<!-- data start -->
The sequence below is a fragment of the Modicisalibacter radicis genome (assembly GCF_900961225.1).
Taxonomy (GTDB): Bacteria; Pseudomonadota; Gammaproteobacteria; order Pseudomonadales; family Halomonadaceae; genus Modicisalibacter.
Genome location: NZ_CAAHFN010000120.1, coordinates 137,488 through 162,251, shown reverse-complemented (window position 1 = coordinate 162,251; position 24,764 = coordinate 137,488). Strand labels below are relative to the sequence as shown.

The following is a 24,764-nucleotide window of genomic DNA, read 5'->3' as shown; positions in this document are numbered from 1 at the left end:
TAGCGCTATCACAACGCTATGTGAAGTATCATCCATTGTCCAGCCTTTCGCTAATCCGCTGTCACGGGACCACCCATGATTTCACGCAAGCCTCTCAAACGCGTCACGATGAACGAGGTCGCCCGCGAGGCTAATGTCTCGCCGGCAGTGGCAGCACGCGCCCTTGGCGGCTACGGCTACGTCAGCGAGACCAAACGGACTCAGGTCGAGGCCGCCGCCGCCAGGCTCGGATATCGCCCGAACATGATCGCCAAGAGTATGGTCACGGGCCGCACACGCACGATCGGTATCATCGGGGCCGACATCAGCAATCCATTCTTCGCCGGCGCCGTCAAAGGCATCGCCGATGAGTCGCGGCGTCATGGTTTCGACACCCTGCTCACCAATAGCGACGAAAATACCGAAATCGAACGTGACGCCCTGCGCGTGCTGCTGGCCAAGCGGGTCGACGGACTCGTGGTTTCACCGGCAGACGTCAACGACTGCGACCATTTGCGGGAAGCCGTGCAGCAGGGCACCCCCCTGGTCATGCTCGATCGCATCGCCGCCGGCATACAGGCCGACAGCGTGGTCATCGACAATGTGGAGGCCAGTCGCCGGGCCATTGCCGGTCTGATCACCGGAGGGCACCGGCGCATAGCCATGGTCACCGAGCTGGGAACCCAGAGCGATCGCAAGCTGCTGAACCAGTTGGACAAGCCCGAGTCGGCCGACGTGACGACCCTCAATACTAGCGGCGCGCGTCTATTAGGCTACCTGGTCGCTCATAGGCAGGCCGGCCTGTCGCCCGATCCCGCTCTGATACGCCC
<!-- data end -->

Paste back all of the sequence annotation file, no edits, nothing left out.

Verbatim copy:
The sequence below is a fragment of the Modicisalibacter radicis genome (assembly GCF_900961225.1).
Taxonomy (GTDB): Bacteria; Pseudomonadota; Gammaproteobacteria; order Pseudomonadales; family Halomonadaceae; genus Modicisalibacter.
Genome location: NZ_CAAHFN010000120.1, coordinates 137,488 through 162,251, shown reverse-complemented (window position 1 = coordinate 162,251; position 24,764 = coordinate 137,488). Strand labels below are relative to the sequence as shown.

The following is a 24,764-nucleotide window of genomic DNA, read 5'->3' as shown; positions in this document are numbered from 1 at the left end:
TAGCGCTATCACAACGCTATGTGAAGTATCATCCATTGTCCAGCCTTTCGCTAATCCGCTGTCACGGGACCACCCATGATTTCACGCAAGCCTCTCAAACGCGTCACGATGAACGAGGTCGCCCGCGAGGCTAATGTCTCGCCGGCAGTGGCAGCACGCGCCCTTGGCGGCTACGGCTACGTCAGCGAGACCAAACGGACTCAGGTCGAGGCCGCCGCCGCCAGGCTCGGATATCGCCCGAACATGATCGCCAAGAGTATGGTCACGGGCCGCACACGCACGATCGGTATCATCGGGGCCGACATCAGCAATCCATTCTTCGCCGGCGCCGTCAAAGGCATCGCCGATGAGTCGCGGCGTCATGGTTTCGACACCCTGCTCACCAATAGCGACGAAAATACCGAAATCGAACGTGACGCCCTGCGCGTGCTGCTGGCCAAGCGGGTCGACGGACTCGTGGTTTCACCGGCAGACGTCAACGACTGCGACCATTTGCGGGAAGCCGTGCAGCAGGGCACCCCCCTGGTCATGCTCGATCGCATCGCCGCCGGCATACAGGCCGACAGCGTGGTCATCGACAATGTGGAGGCCAGTCGCCGGGCCATTGCCGGTCTGATCACCGGAGGGCACCGGCGCATAGCCATGGTCACCGAGCTGGGAACCCAGAGCGATCGCAAGCTGCTGAACCAGTTGGACAAGCCCGAGTCGGCCGACGTGACGACCCTCAATACTAGCGGCGCGCGTCTATTAGGCTACCTGGTCGCTCATAGGCAGGCCGGCCTGTCGCCCGATCCCGCTCTGATACGCCC